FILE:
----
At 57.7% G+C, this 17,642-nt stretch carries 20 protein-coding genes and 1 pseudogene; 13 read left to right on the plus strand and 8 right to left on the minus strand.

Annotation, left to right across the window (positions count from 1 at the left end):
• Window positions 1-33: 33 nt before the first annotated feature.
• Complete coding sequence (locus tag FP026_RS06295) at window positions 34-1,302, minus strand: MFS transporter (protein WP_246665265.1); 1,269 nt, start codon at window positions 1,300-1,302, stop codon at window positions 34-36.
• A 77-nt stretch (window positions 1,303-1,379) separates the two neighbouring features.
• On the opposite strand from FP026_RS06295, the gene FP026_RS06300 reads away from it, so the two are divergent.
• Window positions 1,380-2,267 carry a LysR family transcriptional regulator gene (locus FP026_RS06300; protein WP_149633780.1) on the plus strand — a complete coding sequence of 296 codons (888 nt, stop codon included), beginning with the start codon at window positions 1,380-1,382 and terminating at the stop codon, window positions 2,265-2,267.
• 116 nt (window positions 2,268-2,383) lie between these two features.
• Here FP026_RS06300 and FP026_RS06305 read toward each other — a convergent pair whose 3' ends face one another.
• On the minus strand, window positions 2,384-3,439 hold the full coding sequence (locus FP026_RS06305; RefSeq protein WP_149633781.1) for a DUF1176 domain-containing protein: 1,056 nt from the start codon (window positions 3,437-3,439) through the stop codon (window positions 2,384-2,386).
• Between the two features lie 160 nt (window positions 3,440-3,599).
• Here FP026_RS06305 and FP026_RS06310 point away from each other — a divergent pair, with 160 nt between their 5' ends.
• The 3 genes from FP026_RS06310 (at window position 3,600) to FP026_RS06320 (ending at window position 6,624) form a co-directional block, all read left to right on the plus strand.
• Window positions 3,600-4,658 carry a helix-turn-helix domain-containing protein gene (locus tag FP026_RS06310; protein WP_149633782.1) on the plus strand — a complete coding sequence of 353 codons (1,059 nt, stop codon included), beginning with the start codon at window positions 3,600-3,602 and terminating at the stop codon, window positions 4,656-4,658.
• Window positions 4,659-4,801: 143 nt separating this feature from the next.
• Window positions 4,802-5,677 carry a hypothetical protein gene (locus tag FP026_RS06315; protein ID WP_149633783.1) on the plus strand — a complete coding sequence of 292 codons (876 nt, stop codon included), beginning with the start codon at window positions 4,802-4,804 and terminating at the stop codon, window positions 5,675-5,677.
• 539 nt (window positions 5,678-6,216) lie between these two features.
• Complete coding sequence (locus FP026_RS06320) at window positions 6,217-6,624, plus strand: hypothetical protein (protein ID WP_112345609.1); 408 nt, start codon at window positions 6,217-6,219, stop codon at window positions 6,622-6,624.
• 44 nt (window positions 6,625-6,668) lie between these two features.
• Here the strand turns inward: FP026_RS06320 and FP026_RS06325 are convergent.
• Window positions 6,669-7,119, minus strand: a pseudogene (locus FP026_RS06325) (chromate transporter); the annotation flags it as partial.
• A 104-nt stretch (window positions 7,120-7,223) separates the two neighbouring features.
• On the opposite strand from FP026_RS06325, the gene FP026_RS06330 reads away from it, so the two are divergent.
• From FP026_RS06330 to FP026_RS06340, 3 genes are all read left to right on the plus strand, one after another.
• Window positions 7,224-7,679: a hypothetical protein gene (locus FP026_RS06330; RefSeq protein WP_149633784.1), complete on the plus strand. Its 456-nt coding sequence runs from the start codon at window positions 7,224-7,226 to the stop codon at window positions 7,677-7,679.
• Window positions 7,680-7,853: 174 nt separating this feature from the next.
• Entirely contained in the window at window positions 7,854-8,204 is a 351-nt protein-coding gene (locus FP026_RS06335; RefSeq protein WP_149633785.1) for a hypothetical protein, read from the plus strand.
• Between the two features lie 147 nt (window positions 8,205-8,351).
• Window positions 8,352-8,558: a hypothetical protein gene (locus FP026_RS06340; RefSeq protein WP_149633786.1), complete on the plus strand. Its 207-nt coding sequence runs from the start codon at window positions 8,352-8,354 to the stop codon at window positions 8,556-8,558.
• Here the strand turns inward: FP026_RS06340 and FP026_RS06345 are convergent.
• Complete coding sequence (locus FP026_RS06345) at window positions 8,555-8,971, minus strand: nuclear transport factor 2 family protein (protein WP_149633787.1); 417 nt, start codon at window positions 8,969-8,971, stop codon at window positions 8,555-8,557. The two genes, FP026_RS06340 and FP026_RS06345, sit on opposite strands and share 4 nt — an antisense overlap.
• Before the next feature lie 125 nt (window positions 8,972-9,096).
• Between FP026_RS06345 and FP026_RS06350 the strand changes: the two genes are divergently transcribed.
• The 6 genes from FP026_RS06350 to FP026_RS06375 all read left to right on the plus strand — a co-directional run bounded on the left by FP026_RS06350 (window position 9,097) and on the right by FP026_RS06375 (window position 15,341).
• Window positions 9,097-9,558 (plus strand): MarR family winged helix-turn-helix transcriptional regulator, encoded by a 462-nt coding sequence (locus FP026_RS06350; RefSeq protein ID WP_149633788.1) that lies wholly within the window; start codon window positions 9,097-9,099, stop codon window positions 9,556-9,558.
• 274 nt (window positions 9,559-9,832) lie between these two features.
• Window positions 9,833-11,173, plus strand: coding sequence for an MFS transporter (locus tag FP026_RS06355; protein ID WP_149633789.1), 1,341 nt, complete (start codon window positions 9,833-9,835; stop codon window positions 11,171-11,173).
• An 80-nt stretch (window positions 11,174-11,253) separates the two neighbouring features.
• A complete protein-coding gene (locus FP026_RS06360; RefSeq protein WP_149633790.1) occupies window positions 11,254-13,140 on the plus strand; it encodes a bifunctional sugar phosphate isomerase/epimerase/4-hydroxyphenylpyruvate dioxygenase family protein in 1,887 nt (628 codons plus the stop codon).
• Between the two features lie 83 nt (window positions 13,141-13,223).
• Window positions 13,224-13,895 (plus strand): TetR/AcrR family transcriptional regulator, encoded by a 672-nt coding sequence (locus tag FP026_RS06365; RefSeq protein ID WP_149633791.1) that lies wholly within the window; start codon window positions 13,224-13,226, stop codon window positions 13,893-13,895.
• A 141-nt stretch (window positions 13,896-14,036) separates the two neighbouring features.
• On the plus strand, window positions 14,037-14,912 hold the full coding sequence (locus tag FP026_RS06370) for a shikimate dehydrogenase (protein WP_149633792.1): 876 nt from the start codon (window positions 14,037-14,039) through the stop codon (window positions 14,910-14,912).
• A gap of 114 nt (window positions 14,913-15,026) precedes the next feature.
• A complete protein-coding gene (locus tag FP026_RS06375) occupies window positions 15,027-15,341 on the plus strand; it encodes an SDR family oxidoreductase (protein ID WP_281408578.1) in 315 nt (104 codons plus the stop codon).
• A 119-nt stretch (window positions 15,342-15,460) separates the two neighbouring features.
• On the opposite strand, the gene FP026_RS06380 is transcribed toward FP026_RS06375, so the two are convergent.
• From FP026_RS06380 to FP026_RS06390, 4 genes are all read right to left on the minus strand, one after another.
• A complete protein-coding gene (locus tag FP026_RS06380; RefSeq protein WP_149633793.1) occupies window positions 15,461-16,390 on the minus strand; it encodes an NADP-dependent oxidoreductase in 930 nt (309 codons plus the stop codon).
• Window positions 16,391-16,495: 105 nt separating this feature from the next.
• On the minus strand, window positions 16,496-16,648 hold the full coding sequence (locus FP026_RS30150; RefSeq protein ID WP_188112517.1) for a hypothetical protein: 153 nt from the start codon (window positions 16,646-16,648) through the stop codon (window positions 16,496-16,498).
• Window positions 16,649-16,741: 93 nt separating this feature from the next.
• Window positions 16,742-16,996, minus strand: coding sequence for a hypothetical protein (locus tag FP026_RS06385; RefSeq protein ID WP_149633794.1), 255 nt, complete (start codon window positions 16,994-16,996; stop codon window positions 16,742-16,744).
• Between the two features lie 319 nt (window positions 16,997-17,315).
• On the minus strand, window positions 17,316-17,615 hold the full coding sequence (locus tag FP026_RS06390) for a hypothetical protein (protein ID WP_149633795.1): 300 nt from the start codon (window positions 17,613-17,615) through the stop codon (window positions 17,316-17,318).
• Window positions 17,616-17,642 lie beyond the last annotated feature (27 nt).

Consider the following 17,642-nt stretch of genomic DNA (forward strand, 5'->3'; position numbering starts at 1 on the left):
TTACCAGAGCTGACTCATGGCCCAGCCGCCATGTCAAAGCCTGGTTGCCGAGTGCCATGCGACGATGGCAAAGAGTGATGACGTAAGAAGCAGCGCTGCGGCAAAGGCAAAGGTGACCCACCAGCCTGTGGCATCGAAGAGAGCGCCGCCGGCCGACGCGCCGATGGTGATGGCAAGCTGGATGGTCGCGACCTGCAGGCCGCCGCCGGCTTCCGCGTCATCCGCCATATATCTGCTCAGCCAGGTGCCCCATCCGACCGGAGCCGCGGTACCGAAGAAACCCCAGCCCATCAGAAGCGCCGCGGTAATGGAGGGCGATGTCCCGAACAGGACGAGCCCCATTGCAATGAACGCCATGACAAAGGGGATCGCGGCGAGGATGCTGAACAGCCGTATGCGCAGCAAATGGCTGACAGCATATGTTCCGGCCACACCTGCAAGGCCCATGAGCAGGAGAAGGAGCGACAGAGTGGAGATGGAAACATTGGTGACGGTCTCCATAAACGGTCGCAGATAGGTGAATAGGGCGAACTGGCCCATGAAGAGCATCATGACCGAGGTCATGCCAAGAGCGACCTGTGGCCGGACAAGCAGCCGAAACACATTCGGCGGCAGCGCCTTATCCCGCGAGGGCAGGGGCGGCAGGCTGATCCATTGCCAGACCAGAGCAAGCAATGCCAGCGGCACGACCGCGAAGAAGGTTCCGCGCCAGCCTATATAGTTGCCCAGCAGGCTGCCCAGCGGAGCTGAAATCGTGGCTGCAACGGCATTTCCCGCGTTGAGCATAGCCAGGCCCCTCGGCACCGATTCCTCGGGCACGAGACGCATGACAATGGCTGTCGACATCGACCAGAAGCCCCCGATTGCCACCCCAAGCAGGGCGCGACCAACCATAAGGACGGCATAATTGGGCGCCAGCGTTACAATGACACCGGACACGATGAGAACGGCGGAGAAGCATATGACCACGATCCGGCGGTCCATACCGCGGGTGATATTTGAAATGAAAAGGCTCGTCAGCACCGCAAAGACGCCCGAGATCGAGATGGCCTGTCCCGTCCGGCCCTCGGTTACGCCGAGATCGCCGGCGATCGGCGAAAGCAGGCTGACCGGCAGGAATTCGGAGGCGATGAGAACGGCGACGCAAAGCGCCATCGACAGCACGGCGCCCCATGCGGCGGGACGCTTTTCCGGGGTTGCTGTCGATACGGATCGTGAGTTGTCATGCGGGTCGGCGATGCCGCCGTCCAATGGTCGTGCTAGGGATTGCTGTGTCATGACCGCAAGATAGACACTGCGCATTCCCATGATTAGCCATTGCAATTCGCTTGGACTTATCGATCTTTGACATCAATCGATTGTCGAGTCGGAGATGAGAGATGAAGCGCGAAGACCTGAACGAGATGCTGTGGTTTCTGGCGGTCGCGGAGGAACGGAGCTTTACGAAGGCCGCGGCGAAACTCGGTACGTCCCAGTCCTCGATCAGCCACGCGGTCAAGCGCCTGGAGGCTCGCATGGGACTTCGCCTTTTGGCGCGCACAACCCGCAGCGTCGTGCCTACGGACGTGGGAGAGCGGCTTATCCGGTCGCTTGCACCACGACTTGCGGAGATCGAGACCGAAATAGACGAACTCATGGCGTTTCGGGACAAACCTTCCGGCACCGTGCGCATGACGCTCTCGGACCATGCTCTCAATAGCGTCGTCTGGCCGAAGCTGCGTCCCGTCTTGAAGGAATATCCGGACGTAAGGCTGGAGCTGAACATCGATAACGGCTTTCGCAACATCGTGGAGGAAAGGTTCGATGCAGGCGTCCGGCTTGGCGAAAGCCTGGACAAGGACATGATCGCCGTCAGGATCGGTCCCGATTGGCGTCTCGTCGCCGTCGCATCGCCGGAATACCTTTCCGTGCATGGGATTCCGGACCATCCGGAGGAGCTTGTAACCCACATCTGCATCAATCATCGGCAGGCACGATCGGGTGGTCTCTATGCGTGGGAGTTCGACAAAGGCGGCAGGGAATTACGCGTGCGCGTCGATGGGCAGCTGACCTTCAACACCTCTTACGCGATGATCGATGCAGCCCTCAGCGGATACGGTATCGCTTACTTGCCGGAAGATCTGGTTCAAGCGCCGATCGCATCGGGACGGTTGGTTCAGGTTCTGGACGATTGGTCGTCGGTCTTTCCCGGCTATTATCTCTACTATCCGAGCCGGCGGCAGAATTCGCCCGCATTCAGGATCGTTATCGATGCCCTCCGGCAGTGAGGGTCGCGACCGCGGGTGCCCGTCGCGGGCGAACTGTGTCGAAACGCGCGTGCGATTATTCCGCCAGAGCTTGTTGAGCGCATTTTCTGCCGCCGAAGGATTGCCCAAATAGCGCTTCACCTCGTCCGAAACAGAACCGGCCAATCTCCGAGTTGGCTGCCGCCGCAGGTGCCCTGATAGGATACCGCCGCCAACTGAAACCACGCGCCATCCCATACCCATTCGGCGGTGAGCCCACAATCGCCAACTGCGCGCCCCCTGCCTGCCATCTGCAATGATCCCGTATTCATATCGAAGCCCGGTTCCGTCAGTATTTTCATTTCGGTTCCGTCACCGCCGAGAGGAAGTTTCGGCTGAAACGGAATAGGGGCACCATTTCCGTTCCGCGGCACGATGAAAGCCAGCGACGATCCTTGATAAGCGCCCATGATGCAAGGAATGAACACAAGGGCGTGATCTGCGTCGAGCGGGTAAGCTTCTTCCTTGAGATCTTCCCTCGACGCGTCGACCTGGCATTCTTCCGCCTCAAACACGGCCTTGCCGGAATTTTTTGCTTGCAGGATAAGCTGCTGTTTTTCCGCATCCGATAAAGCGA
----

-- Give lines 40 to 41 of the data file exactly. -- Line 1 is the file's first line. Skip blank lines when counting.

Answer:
• Between the two features lie 83 nt (window positions 13,141-13,223).
• Window positions 13,224-13,895 (plus strand): TetR/AcrR family transcriptional regulator, encoded by a 672-nt coding sequence (locus tag FP026_RS06365; RefSeq protein ID WP_149633791.1) that lies wholly within the window; start codon window positions 13,224-13,226, stop codon window positions 13,893-13,895.